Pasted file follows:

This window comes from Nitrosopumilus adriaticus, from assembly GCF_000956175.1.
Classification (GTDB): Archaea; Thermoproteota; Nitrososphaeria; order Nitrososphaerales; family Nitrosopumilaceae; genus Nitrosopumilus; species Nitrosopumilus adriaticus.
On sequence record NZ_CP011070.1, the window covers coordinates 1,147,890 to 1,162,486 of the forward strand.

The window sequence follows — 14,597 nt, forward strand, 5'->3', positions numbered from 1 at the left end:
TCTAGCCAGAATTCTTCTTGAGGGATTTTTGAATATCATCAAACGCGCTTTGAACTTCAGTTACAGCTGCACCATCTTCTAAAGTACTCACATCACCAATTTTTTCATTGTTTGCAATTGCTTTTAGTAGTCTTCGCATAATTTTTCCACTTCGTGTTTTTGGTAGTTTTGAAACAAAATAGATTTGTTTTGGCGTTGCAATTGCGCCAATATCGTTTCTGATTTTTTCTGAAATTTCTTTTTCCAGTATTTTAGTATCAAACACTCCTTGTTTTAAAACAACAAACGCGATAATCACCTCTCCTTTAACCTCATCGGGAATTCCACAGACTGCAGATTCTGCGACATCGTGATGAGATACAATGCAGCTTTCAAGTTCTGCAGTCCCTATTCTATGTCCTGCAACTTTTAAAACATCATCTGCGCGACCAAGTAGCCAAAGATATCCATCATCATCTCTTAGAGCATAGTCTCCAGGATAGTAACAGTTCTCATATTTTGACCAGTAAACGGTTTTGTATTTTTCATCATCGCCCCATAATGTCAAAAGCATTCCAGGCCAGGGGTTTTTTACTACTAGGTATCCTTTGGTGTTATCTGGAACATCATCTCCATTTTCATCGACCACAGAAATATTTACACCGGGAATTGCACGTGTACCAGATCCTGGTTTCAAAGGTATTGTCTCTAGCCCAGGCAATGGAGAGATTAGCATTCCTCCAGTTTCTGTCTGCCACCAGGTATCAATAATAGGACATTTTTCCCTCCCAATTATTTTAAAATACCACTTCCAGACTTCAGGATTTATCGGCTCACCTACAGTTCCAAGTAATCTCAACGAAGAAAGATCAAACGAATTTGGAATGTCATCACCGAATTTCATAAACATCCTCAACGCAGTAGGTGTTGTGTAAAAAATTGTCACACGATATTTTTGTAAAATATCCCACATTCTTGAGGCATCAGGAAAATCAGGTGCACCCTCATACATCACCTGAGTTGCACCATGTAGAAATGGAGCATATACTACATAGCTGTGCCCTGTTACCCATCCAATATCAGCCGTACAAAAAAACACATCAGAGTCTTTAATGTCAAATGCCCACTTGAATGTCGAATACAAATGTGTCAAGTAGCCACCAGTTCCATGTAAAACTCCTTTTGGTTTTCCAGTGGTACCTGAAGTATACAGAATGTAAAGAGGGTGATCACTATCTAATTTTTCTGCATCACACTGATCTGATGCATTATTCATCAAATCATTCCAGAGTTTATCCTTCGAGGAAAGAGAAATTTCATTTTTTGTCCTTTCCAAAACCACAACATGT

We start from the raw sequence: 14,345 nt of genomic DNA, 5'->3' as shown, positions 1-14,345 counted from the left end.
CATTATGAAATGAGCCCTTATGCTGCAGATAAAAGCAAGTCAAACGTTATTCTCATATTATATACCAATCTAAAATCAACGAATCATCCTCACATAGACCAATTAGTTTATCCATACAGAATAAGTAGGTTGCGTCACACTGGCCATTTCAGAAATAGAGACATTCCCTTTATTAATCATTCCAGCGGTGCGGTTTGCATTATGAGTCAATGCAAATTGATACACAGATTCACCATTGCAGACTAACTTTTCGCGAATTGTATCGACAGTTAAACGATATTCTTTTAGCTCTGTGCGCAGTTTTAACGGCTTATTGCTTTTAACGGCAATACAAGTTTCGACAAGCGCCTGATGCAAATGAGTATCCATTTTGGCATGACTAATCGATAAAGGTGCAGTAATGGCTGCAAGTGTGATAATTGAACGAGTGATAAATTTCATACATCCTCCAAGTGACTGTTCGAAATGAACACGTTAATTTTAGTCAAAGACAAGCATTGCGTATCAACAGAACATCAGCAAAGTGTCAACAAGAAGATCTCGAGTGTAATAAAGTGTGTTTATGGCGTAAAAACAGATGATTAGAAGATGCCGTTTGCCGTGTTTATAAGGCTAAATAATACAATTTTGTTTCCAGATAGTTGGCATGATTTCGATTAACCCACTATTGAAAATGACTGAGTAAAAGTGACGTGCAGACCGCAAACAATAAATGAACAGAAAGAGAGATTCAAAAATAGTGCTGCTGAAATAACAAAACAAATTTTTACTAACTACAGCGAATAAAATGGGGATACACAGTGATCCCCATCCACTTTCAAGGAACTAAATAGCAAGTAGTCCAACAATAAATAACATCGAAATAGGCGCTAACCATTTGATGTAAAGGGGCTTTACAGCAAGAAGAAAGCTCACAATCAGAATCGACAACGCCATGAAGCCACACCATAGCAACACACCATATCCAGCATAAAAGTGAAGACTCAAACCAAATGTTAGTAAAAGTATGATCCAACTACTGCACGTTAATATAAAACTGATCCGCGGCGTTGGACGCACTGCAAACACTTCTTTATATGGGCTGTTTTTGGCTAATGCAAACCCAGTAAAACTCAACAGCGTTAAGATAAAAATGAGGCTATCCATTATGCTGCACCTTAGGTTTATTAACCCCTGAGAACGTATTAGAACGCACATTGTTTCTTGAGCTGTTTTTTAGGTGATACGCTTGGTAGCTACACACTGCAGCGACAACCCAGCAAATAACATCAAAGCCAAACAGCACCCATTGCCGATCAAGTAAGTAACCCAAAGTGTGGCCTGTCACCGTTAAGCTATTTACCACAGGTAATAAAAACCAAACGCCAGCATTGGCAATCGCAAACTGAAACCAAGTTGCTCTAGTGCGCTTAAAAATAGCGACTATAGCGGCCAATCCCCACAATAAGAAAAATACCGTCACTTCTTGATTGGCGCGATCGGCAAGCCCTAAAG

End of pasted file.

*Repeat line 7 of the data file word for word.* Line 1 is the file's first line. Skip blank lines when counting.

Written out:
CATTATGAAATGAGCCCTTATGCTGCAGATAAAAGCAAGTCAAACGTTATTCTCATATTATATACCAATCTAAAATCAACGAATCATCCTCACATAGACCAATTAGTTTATCCATACAGAATAAGTAGGTTGCGTCACACTGGCCATTTCAGAAATAGAGACATTCCCTTTATTAATCATTCCAGCGGTGCGGTTTGCATTATGAGTCAATGCAAATTGATACACAGATTCACCATTGCAGACTAACTTTTCGCGAATTGTATCGACAGTTAAACGATATTCTTTTAGCTCTGTGCGCAGTTTTAACGGCTTATTGCTTTTAACGGCAATACAAGTTTCGACAAGCGCCTGATGCAAATGAGTATCCATTTTGGCATGACTAATCGATAAAGGTGCAGTAATGGCTGCAAGTGTGATAATTGAACGAGTGATAAATTTCATACATCCTCCAAGTGACTGTTCGAAATGAACACGTTAATTTTAGTCAAAGACAAGCATTGCGTATCAACAGAACATCAGCAAAGTGTCAACAAGAAGATCTCGAGTGTAATAAAGTGTGTTTATGGCGTAAAAACAGATGATTAGAAGATGCCGTTTGCCGTGTTTATAAGGCTAAATAATACAATTTTGTTTCCAGATAGTTGGCATGATTTCGATTAACCCACTATTGAAAATGACTGAGTAAAAGTGACGTGCAGACCGCAAACAATAAATGAACAGAAAGAGAGATTCAAAAATAGTGCTGCTGAAATAACAAAACAAATTTTTACTAACTACAGCGAATAAAATGGGGATACACAGTGATCCCCATCCACTTTCAAGGAACTAAATAGCAAGTAGTCCAACAATAAATAACATCGAAATAGGCGCTAACCATTTGATGTAAAGGGGCTTTACAGCAAGAAGAAAGCTCACAATCAGAATCGACAACGCCATGAAGCCACACCATAGCAACACACCATATCCAGCATAAAAGTGAAGACTCAAACCAAATGTTAGTAAAAGTATGATCCAACTACTGCACGTTAATATAAAACTGATCCGCGGCGTTGGACGCACTGCAAACACTTCTTTATATGGGCTGTTTTTGGCTAATGCAAACCCAGTAAAACTCAACAGCGTTAAGATAAAAATGAGGCTATCCATTATGCTGCACCTTAGGTTTATTAACCCCTGAGAACGTATTAGAACGCACATTGTTTCTTGAGCTGTTTTTTAGGTGATACGCTTGGTAGCTACACACTGCAGCGACAACCCAGCAAATAACATCAAAGCCAAACAGCACCCATTGCCGATCAAGTAAGTAACCCAAAGTGTGGCCTGTCACCGTTAAGCTATTTACCACAGGTAATAAAAACCAAACGCCAGCATTGGCAATCGCAAACTGAAACCAAGTTGCTCTAGTGCGCTTAAAAATAGCGACTATAGCGGCCAATCCCCACAATAAGAAAAATACCGTCACTTCTTGATTGGCGCGATCGGCAAGCCCTAAAG